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Is $5.30 just the start of a good year for wheat growers?Is $5.30 just the start of a good year for wheat growers?

Reduced planting, poor growing conditions could spur wheat prices.

Kim Anderson

May 4, 2018

3 Min Read
New tariffs jeopardize U.S wheat markets

At this writing, wheat may be forward contracted for June delivery at Medford, Okla., for $5.30, and in Perryton, Texas, for $5.25. These prices are based on a KC July 18 wheat contract price of $5.60, a Medford basis of minus 30 cents, and a Perryton basis of minus 35 cents.

In mid-December 2017, June 2018 forward contract prices were $3.73 at Medford and $3.81 at Perryton. The KC July 18 contract price was $4.41, with the Medford basis minus 68 cents and the Perryton basis minus 60 cents. The current June 2018 forward contract prices are $1.44 to $1.49 higher than in mid-December.

The reasons for significantly higher prices are lower hard red winter wheat production, especially in Oklahoma, and potentially good milling quality wheat. Reduced production expectations in Russia, the Ukraine, and Australia could have also resulted in higher prices.

The Oklahoma wheat tour resulted in a predicted 63 million bushel 2018 Oklahoma wheat crop. The USDA had estimated Oklahoma’s seeded acres to be 4.3 million. The tour predicted harvested acres to be 2.5 million, with an average yield of 25 bushels per acre.

Oklahoma’s 10-year average yield is 29 bushels, and 10-year average production is 108 million bushels. The good news may be that lower yields will result in higher protein levels.

Kansas wheat production was projected to be 243 million bushels. Its 10-year average yield is 39.7 bushels, with production of 344 million bushels.

The USDA estimated 2018 hard red winter (HRW) wheat seeded acres to be 23.2 million, compared to a 10-year average of 28.8 million. The 10-year average U.S. HRW wheat production is 911 million bushels. The 2017 U.S. HRW wheat production was 784 million bushels. Production for 2018 is expected to be less than 2017.

Another major factor for higher prices may be hot and dry conditions in the Ukraine and some wheat areas of Russia. At this writing, Ukrainian wheat production is projected to be equal to or greater than last year, while Russian production is projected to be less than 2017’s record 3.1 billion bushels. Russian and Ukrainian wheat harvests start in July and run through October.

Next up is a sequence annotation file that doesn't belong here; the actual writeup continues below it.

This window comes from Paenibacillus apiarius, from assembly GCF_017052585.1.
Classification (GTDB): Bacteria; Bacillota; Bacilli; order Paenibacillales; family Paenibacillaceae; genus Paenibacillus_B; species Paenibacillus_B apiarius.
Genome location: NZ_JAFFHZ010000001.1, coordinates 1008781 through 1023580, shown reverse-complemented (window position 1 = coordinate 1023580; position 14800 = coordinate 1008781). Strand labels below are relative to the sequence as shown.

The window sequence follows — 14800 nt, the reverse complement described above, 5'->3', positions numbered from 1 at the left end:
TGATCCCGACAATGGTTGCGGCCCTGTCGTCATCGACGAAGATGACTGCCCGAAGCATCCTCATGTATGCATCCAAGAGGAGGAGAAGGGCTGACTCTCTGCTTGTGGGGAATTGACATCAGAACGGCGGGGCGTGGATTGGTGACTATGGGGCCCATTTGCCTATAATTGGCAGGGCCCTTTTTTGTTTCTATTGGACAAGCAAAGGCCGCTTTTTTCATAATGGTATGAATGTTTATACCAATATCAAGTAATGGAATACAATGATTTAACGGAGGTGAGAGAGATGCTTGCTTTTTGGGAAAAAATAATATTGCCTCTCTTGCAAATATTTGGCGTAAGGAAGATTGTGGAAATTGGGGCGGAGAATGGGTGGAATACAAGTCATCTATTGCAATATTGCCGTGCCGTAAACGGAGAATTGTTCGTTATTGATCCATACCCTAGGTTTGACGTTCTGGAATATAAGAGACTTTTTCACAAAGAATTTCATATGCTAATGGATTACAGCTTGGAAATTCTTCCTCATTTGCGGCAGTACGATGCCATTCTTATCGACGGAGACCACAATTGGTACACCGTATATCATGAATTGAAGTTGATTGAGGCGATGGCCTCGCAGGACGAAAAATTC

In addition, concerns exist about drought conditions in Australia, where harvest begins in late October and runs through December.

Price trends may be setting up for near $5 wheat during harvest. As the U.S. HRW wheat crop progresses north through Oklahoma and Kansas, prices will react to both yield and quality. Given the shortage of milling and exportable flour wheat, prices may react more to quality (test weight and protein) than yield.

Oklahoma and Texas prices will continue to react to U.S. hard wheat conditions, but the biggest impact may be Ukrainian and Russian production. A shortage of milling wheat in the U.S. and the world should result in relatively high Oklahoma and Texas prices through the June time period.

A relatively good U.S. hard red spring wheat crop would be expected to alleviate much of the protein premium, and have an overall negative price impact during the August and September time period.

The same is true for average or better yields and quality in the Ukraine and Russia. Conversely, if something happens to reduce any wheat crop, wheat prices during the August through November time period could be expected to increase.

Depending on wheat production and quality, December 2018 Oklahoma wheat prices could be in the $4.00 or $7.00 price areas. Harvest prices are expected to be near $5.00.

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